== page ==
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ApoA-I deficiency increases cortical amyloid deposition, cerebral amyloid angiopathy, cortical and hippocampal astrogliosis, and amyloid-associated astrocyte reactivity in APP/PS1 mice

Research paper by Emily B. Button, Guilaine K. Boyce, Anna Wilkinson, Sophie Stukas, Arooj Hayat, Jianjia Fan, Brennan J. Wadsworth, Jerome Robert, Kris M. Martens, Cheryl L. Wellington

Indexed on: 29 Oct '19Published on: 13 May '19Published in: Alzheimer's Research & Therapy



Abstract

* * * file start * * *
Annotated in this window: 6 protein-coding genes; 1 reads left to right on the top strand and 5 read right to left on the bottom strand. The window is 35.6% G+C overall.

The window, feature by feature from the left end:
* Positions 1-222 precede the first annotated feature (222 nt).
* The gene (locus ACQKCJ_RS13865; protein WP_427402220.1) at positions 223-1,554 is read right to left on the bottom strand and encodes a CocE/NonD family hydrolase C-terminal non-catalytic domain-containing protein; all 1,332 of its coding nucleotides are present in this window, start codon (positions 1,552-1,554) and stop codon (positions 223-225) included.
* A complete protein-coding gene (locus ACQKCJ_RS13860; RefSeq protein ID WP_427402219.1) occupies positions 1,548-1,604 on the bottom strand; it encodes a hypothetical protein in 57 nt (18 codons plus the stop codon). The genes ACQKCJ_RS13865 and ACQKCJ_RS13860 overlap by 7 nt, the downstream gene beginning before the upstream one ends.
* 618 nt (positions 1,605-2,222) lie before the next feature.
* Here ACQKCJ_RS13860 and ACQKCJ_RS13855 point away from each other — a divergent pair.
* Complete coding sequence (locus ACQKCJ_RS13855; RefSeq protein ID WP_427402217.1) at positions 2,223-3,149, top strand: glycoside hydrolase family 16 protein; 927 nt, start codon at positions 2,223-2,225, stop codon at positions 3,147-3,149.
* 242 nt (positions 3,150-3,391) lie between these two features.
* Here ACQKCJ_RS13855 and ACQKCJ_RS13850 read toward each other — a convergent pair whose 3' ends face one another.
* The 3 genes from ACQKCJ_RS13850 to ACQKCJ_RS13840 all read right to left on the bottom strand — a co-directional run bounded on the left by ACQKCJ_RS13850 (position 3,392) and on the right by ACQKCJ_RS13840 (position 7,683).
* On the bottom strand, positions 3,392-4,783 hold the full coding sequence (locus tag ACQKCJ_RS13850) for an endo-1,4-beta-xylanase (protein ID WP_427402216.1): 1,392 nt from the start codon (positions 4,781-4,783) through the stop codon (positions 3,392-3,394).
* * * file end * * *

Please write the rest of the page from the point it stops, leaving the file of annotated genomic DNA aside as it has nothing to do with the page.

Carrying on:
Alzheimer’s disease (AD) is defined by amyloid beta (Aβ) plaques and neurofibrillary tangles and characterized by neurodegeneration and memory loss. The majority of AD patients also have Aβ deposition in cerebral vessels known as cerebral amyloid angiopathy (CAA), microhemorrhages, and vascular co-morbidities, suggesting that cerebrovascular dysfunction contributes to AD etiology. Promoting cerebrovascular resilience may therefore be a promising therapeutic or preventative strategy for AD. Plasma high-density lipoproteins (HDL) have several vasoprotective functions and are associated with reduced AD risk in some epidemiological studies and with reduced Aβ deposition and Aβ-induced inflammation in 3D engineered human cerebral vessels. In mice, deficiency of apoA-I, the primary protein component of HDL, increases CAA and cognitive dysfunction, whereas overexpression of apoA-I from its native promoter in liver and intestine has the opposite effect and lessens neuroinflammation. Similarly, acute peripheral administration of HDL reduces soluble Aβ pools in the brain and some studies have observed reduced CAA as well. Here, we expand upon the known effects of plasma HDL in mouse models and in vitro 3D artery models to investigate the interaction of amyloid, astrocytes, and HDL on the cerebrovasculature in APP/PS1 mice.APP/PS1 mice deficient or hemizygous for Apoa1 were aged to 12 months. Plasma lipids, amyloid plaque deposition, Aβ protein levels, protein and mRNA markers of neuroinflammation, and astrogliosis were assessed using ELISA, qRT-PCR, and immunofluorescence. Contextual and cued fear conditioning were used to assess behavior.In APP/PS1 mice, complete apoA-I deficiency increased total and vascular Aβ deposition in the cortex but not the hippocampus compared to APP/PS1 littermate controls hemizygous for apoA-I. Markers of both general and vascular neuroinflammation, including Il1b mRNA, ICAM-1 protein, PDGFRβ protein, and GFAP protein, were elevated in apoA-I-deficient APP/PS1 mice. Additionally, apoA-I-deficient APP/PS1 mice had elevated levels of vascular-associated ICAM-1 in the cortex and hippocampus and vascular-associated GFAP in the cortex. A striking observation was that astrocytes associated with cerebral vessels laden with Aβ or associated with Aβ plaques showed increased reactivity in APP/PS1 mice lacking apoA-I. No behavioral changes were observed.ApoA-I-containing HDL can reduce amyloid pathology and astrocyte reactivity to parenchymal and vascular amyloid in APP/PS1 mice.

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